In Part 3, I left off by mentioning a dilemma I have. I promise I will get to it, but first let me give you a bit more of my story.
When my husband and I were blessed with two daughters, it hit me how important it was to model the behaviors I wanted our daughters to learn. This meant I would not make disparaging remarks about my body, and I would also no longer comment on other people’s bodies. I knew I could not change a society that tolerates weight bias, but I could have teachable moments with our girls to help them avoid the pitfalls of negative body image.
I also had to keep learning about and practicing a healthy relationship with food, which, as you know, is quite a challenge given the food culture we live in. There was a time when I saw food as my worst enemy; I know others who see it as their best friend, always there for them when they “need it.” Although I no longer see food as my enemy, I also can’t reconcile with some our cultural views about food.
For example, all of us use food to describe things in our everyday conversations: “That test was a piece of cake,” or “She’s a smart cookie.” Food is even referred to as love (think Papa Murphy’s “Love at 425 degrees”). We often see food depicted as “medicine” by ads that encourage eating sweets after a stressful day, or magazines and TV shows that focus on food as entertainment. In fact, product placement on TV shows and subliminal advertising are intended to make us snack while watching our favorite programs and reinforcing our belief through character roles that we should be thin.
We may be encouraged by our friends and family to lose weight, but then any effort is sabotaged when the host insists we eat the dessert they made “especially for us.” While I recognize that many families are going hungry, it is because of a lack of food, not choices. If you want to see a four-year-old have a meltdown (and who does?), look what happens when he or she is asked to pick out one candy bar or a box of cereal from the abundant choices in front of them! I read that we make about 250 food choices a day, but with social media, online ads, and programs like the Food Network™, we can’t count how many food “messages” we get daily. Again, living in our culture is a challenge when it comes to eating healthy.
Although I gave up “dieting” when my kids were little, I had yo-yoed for years because that’s how diets work, right? You might lose 10 pounds, keep it off for a while, gain back 12 pounds, and then diet again. That cycle can continue until you have lost literally hundreds of pounds and have spent years and years depriving yourself, beating yourself up for “blowing it,” and thinking about your weight all day! Before I made changes, I weighed myself two or three times a day to determine my “worth.” I know how dieting and weight can easily become your “life” and believe me, it is not a good life!
“Remember, being overweight, (or unhappy, stressed, and so on) is hard, and changing is hard.
I spent years repairing my self-esteem and body image by changing my relationship with food. I became conscious of why I was eating and began to understand I needed healthy foods in order to feel well. But, I also stopped thinking I had committed a felony if I ate a piece of cheesecake!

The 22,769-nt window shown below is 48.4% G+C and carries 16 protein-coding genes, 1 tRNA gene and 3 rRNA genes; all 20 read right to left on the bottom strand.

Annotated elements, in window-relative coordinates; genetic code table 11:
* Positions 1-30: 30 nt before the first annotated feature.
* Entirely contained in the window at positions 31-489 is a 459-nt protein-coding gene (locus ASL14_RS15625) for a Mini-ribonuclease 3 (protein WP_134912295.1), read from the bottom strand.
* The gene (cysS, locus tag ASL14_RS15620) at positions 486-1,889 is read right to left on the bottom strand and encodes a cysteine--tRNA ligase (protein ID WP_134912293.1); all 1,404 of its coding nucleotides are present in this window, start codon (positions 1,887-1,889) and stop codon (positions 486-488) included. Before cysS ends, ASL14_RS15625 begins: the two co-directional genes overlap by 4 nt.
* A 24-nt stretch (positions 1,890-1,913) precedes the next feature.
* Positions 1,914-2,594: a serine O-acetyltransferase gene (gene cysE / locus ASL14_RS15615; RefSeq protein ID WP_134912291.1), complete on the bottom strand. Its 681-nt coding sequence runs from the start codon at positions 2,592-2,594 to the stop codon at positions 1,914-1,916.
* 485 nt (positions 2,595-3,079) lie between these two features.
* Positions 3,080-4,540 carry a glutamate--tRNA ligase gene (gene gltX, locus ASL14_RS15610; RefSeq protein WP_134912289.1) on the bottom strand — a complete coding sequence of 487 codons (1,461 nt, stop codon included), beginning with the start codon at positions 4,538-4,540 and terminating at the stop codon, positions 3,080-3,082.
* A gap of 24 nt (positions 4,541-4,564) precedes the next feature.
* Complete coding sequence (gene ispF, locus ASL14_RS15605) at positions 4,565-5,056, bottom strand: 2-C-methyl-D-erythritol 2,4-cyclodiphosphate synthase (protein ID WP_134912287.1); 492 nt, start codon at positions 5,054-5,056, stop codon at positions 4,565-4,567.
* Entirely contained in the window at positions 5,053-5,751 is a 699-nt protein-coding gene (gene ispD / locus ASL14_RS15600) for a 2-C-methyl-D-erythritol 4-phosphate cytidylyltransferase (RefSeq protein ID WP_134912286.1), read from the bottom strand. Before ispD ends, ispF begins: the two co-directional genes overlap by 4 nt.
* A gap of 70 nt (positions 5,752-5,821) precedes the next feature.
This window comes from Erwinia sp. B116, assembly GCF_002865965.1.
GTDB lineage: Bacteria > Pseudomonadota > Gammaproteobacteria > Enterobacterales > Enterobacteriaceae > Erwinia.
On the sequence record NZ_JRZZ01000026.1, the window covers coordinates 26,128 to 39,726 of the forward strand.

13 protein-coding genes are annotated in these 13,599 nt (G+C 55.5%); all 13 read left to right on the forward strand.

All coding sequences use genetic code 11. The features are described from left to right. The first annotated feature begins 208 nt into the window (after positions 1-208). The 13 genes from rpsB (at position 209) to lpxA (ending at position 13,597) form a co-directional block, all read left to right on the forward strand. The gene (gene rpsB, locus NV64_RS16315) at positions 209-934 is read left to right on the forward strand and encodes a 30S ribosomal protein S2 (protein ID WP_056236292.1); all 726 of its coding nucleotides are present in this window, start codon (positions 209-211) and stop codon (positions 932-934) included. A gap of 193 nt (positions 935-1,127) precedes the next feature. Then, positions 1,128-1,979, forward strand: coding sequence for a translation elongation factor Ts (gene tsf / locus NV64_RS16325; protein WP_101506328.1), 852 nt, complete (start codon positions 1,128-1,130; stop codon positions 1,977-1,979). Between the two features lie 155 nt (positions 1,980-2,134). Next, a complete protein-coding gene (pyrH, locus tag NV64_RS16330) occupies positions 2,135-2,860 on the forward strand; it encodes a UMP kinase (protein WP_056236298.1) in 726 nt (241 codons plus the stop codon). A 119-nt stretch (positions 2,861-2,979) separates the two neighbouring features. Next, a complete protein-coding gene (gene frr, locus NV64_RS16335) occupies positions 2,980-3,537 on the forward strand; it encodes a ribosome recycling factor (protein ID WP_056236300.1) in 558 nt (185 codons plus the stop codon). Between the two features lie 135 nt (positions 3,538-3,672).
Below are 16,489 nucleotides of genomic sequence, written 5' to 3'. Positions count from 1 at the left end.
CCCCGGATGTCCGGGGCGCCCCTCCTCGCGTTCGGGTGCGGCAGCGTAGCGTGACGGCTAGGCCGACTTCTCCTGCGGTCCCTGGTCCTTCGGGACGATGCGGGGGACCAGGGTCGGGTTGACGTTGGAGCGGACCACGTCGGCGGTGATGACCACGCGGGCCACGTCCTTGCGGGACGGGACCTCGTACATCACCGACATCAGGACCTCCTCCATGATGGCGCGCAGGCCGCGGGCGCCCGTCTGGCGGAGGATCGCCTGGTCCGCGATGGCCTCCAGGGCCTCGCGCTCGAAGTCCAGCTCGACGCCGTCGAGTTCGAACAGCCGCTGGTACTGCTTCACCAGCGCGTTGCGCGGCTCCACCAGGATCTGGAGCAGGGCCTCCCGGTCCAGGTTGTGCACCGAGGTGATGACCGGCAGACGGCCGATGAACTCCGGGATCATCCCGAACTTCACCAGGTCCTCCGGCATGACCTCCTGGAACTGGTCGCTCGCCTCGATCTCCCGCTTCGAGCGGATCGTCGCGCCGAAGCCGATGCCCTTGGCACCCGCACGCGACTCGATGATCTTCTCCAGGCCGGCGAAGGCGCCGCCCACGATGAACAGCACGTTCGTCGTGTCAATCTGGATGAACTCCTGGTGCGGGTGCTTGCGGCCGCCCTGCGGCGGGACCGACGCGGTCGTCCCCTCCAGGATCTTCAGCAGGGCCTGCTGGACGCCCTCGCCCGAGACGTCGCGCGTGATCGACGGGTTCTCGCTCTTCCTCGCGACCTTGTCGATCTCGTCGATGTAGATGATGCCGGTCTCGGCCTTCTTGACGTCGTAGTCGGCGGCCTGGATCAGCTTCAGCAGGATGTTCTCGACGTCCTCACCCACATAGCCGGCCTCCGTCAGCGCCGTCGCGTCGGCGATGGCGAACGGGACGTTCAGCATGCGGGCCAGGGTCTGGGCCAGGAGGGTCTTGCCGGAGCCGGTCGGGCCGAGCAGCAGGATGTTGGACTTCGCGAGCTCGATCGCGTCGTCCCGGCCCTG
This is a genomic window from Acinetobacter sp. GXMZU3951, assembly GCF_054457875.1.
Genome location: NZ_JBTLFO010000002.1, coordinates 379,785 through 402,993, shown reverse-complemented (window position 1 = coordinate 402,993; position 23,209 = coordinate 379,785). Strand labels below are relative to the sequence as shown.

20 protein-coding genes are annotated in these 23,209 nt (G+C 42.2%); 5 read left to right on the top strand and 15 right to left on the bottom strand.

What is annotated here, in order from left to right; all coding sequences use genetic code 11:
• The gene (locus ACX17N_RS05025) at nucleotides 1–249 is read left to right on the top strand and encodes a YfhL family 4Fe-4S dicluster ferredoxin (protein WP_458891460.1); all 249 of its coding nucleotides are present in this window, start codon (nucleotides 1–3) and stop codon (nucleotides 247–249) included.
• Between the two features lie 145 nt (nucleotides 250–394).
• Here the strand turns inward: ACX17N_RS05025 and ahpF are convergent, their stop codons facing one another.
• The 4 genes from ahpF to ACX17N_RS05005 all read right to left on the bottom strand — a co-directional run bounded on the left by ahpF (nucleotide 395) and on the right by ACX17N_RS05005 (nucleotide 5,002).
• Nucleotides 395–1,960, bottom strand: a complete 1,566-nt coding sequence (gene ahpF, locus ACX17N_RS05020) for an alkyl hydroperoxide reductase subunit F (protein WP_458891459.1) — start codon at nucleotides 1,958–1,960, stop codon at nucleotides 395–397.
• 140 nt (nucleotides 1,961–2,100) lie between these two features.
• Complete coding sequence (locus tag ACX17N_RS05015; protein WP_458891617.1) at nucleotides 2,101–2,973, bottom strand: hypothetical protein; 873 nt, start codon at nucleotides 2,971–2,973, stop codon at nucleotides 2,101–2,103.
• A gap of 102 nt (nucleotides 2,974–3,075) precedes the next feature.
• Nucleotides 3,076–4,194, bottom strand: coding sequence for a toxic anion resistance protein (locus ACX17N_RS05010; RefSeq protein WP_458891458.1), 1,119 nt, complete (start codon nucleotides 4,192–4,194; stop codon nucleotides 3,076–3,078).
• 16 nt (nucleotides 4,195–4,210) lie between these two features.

I then started self-monitoring to determine if I was hungry or maybe just bored or stressed. I developed skills to manage difficult emotions, and I became assertive and no longer worried if people would still like me if I disappointed them. I no longer allowed strangers, acquaintances, friends, or family to comment on my weight or body.
I can’t put into words how freeing this revelation was to me, but it did not happen overnight. I had to work at it. Remember, being overweight, (or unhappy, stressed, and so on) is hard, and changing is hard. I chose my “hard” and worked toward self-acceptance and self-worth; I wouldn’t go back to my old ways for anything!
But, finally, here is my dilemma:
I have been a therapist for almost 25 years, and you can imagine it requires a lot of sitting. A few years ago menopause hit; my metabolism and body shape changed. And although I absolutely love my job, I commute over two hours each way, which interferes with my well-established self-care plan of meal planning, healthy eating, fun exercise, and focused meditation for stress.
Like you, I want to maintain good health and prevent diseases that come from being overweight. Once I started to feel good about my body, I gave up weighing myself and learned to create good feelings by my thoughts and actions, not by the scale. I decided to determine my weight by my energy and how my clothes feel, which was going well until I got curious and started using InBody, a device that measures body fat, lean muscle, etc., a much more accurate tool for determining healthy weight. Long story short, I found out I need to lose weight and build some muscle! I don’t need to lose much weight, but the idea of depriving myself, counting calories, weigh-ins, good food/bad food, and so on terrifies me. I refuse to go back to those days! But, and this is big, my health is very important to me.
How do I lose weight without falling back into the “dieting cycle”? Stay tuned. Next time, I will tell you how I am working on this issue.
In the meantime, take care of YOU!